Jones has been one of the most productive and dominant wide receivers in the NFL over the past decade. He is a six-time Pro Bowler and a five-time First-Team All-Pro. Jones has led the league in receiving yards three times and is second all-time in receiving yards per game. He is also tied for the most 100-yard receiving games in NFL history.

Jones’ production

In his nine NFL seasons, Jones has eclipsed 1,400 receiving yards six times, including each of the last five years. He’s caught at least 83 passes and scored six touchdowns in every season except his injury-shortened 2012 campaign. He’s averaged 96 catches for 1,430 yards and six touchdowns per 16 games played. Among receivers with at least 80 games played since 2011, only Antonio Brown has more catches (601 to 599), while only Brown and Josh Gordon have more receiving yards (8,377 to 8,174) than Jones.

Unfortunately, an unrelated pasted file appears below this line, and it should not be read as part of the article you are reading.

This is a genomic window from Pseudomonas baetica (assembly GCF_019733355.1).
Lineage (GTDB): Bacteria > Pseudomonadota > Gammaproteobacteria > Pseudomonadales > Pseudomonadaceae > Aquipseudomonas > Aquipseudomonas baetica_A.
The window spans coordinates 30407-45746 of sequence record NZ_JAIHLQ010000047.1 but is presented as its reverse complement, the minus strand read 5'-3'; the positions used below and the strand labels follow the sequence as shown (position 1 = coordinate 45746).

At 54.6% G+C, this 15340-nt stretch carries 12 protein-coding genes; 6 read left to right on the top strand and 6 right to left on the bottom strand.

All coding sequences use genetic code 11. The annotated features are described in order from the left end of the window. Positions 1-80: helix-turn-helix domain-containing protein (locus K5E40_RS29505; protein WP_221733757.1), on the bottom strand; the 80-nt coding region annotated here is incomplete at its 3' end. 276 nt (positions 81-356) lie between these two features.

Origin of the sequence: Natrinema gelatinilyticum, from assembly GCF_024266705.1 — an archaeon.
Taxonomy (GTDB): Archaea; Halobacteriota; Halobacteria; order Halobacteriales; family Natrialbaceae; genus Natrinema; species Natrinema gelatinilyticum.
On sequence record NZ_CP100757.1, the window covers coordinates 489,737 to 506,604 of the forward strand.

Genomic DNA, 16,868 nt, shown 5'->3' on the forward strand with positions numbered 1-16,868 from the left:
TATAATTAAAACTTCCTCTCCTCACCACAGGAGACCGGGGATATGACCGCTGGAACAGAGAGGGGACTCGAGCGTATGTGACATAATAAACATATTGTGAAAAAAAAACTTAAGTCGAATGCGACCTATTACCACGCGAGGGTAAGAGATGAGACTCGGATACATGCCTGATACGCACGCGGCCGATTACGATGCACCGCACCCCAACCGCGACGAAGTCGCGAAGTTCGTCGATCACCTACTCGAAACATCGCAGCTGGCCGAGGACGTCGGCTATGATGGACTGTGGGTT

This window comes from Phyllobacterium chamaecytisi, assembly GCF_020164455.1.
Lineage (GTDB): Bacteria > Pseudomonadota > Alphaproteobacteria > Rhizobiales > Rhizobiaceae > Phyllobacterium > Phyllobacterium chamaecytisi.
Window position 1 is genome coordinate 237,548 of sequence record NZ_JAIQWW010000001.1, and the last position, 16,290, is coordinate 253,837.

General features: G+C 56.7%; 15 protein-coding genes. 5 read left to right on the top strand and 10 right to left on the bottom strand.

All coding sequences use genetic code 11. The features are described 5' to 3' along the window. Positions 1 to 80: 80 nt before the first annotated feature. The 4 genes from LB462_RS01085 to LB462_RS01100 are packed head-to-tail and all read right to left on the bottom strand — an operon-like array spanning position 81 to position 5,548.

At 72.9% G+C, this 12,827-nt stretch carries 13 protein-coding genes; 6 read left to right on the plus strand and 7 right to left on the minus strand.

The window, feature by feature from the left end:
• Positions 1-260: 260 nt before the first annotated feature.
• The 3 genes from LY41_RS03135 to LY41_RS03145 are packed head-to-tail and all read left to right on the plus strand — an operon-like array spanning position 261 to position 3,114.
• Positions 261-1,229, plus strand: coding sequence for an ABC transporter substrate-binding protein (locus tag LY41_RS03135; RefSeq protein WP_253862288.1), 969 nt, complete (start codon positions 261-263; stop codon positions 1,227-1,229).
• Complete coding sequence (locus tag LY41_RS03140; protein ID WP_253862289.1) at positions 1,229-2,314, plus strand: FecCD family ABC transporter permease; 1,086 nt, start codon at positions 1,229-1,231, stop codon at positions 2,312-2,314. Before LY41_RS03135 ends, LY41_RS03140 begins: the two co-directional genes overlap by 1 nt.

Odell Beckham Jr.

Odell Beckham Jr. is undoubtedly the best wide receiver in the NFL today. His catch radius is second to none, and his ability to create separation is unrivaled. Beckham also has great hands, and is able to contort his body to make the toughest catches. His career stats speak for themselves, and there is no doubt that he is the best receiver in the league.

Beckham’s dominance in the league

Odell Beckham Jr. is widely considered to be one of the best wide receivers in the NFL, and has been dominant since he was drafted by the Giants in 2014. He has amassed over 5,000 receiving yards and 40 touchdowns in his career, and was named a First-Team All-Pro in 2016. Beckham is known for his incredible catches, many of which have been featured on highlight reels. He is also a gifted athlete, and has shown himself to be a dangerous threat on special teams and as a punt returner. In addition to his on-field accomplishments, Beckham has also been recognized for his work off the field, including his charity work with children’s hospitals.

Beckham’s production